French consumer confidence hits lowest in 21 years

29th July 2008, Comments 0 comments

Latest data shows French families tightening their budgets as they worry about purchasing power and jobs.

29 July 2008

PARIS - French families, in the midst of the annual holiday ritual, are the gloomiest for 21 years about what their wages will buy, living standards and jobs, official data showed on Tuesday.

The great exodus from the cities to the beaches, mountains and countryside is a high point in French family life and family budgets.

But the latest data from the INSEE statistics institute points to tight purses and worried thoughts about another great event in the French calendar, the "rentree," or return in time for the new school year in September.

The INSEE adjusted indicator of household confidence fell in July by two points from the June level to minus 48, showing the 13th monthly fall in a row.

At Xerfi consultants, economist Alexander Law said: "The crisis of confidence is now evident."

In July, the impression of households about living standards in France continued to deteriorate, both regarding the recent past and the future.

At Asteres consultants, economist Nicolas Bouzou said the data reflected past increases in prices which weighed on buying power.

One brighter spot was a measure of consumers' perception of future personal finances which edged up slightly in July. Economists said that this probably meant that people had noticed that the rate of price increases in July had eased.

At BNP Paribas, economist Mathieu Kaiser said: "The trend of prices seems to have weighed less on their finances than during the last two months.

"But the (easing trend for) prices of raw materials for energy and food will have to continue for inflation no longer to depress buying power."

In the last two weeks, the price of oil has fallen by about 20 dollars per barrel.

Law said: "Every significant fall in prices is likely to boost buying power immediately, and that would brighten the outlook while giving a much-needed stimulus to household consumption."

But economists expect consumption to be sluggish in the second half of the year. Kaiser noted that intentions to make purchases had steadied in July, but at a particularly low level which "does not point to a quick recovery of consumption."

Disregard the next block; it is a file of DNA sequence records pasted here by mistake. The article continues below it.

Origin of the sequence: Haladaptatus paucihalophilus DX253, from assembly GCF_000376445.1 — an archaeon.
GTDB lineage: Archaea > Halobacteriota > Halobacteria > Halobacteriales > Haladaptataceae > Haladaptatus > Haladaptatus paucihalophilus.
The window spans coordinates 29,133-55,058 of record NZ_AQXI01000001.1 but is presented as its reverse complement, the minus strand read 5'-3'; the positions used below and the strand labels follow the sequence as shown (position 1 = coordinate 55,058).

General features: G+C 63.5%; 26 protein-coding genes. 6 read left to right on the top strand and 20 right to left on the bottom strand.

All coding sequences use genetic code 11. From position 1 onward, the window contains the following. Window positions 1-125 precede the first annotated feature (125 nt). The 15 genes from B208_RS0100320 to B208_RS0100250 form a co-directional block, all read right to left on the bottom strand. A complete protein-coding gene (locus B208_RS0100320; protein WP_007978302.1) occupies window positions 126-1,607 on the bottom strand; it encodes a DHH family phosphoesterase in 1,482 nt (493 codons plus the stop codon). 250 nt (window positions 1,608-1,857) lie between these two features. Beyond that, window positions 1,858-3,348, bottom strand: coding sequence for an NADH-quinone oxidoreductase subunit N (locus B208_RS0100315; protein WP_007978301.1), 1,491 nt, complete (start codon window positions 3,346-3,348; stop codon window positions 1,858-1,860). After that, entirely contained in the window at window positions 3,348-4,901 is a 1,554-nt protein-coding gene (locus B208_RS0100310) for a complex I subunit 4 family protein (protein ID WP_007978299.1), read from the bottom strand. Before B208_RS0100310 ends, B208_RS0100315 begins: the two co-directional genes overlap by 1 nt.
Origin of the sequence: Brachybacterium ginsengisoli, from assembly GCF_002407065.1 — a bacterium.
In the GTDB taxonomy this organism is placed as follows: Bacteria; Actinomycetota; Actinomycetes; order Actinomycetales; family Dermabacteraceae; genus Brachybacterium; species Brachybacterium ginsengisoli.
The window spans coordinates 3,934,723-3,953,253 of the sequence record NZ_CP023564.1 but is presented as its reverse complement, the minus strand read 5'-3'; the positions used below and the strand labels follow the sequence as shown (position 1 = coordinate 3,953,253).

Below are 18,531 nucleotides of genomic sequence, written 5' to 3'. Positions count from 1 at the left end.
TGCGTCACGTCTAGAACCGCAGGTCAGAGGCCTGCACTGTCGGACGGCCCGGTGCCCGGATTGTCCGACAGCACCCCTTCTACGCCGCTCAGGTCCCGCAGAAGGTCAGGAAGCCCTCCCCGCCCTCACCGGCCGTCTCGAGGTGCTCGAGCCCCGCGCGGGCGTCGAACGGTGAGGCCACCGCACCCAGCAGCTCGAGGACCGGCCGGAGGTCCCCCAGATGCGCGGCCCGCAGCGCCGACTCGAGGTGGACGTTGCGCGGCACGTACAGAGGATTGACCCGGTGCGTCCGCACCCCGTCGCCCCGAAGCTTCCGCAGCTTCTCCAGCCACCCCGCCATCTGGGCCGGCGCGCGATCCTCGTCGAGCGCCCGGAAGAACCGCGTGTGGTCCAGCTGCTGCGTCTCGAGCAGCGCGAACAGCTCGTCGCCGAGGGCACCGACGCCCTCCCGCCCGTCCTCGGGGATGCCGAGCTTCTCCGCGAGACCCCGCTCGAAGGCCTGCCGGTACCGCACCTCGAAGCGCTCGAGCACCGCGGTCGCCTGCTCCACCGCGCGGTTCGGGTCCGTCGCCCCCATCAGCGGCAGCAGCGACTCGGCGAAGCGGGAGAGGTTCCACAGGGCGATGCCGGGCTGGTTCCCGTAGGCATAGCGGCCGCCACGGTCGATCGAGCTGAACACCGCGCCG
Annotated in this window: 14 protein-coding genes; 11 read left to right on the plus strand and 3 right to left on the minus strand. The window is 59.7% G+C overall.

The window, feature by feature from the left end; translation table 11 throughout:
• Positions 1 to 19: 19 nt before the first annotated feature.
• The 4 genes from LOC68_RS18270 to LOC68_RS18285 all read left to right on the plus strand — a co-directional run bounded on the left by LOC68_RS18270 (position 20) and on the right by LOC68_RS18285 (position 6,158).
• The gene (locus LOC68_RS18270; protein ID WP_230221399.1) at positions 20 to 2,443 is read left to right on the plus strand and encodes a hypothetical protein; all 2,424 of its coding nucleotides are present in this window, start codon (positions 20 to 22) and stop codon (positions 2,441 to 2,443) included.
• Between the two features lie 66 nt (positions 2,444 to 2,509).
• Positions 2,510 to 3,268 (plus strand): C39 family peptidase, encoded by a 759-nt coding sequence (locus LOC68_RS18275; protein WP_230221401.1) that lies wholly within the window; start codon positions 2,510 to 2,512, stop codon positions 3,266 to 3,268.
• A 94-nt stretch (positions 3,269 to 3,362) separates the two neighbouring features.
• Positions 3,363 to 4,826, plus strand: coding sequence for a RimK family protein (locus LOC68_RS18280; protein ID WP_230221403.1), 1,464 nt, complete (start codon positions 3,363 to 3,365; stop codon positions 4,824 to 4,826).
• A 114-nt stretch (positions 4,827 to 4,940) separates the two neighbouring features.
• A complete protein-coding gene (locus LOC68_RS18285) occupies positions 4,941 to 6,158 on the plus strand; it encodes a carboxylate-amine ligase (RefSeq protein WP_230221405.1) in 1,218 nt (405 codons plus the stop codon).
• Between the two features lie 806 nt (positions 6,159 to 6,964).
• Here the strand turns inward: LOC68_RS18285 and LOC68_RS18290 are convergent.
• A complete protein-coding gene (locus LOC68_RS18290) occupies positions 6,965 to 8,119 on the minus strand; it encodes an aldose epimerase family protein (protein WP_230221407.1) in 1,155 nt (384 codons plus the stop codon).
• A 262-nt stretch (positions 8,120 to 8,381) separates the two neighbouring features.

After a rally in May, consumption fell in June.

At Global equities, economist Marc Touati said that concern about prices had led to concern about unemployment. Concern on that front in July had reached "the highest point since March 2006," he said.

Job cuts, he warned, would affect industry and construction, as evidence by other data showing a 28.2 percent fall in the number of housing starts from April to June.

Bouzou commented: "This is a problem because it looks as if, even though anticipation of inflation is easing, the worsening outlook for employment will take over in dragging household confidence down."

Bouzou said that the overall French economy would not pick up until consumption rose, and Law said that his forecast for economic growth of 1.7 percent this year would not stand up to "another setback for domestic demand."

At Natixis bank, Jean-Christophe Caffet said: "The French are ever more worried about the darkening world economic situation and the jobs market.

"Even if inflation is calming down, to the detriment of consumption they will be tempted to build up rainy-day savings."

Evidence of summer blues is emerging from other quarters. The retail sales period is coming to an end, and shopkeepers report that buyers have kept a tight hold of their purse strings.

Anecdotal evidence of full camping sites and unfilled hotels, of sandwich lunches in parks and slow trade in seafront restaurants also suggests that families on holiday are holding back.

[AFP / Expatica]

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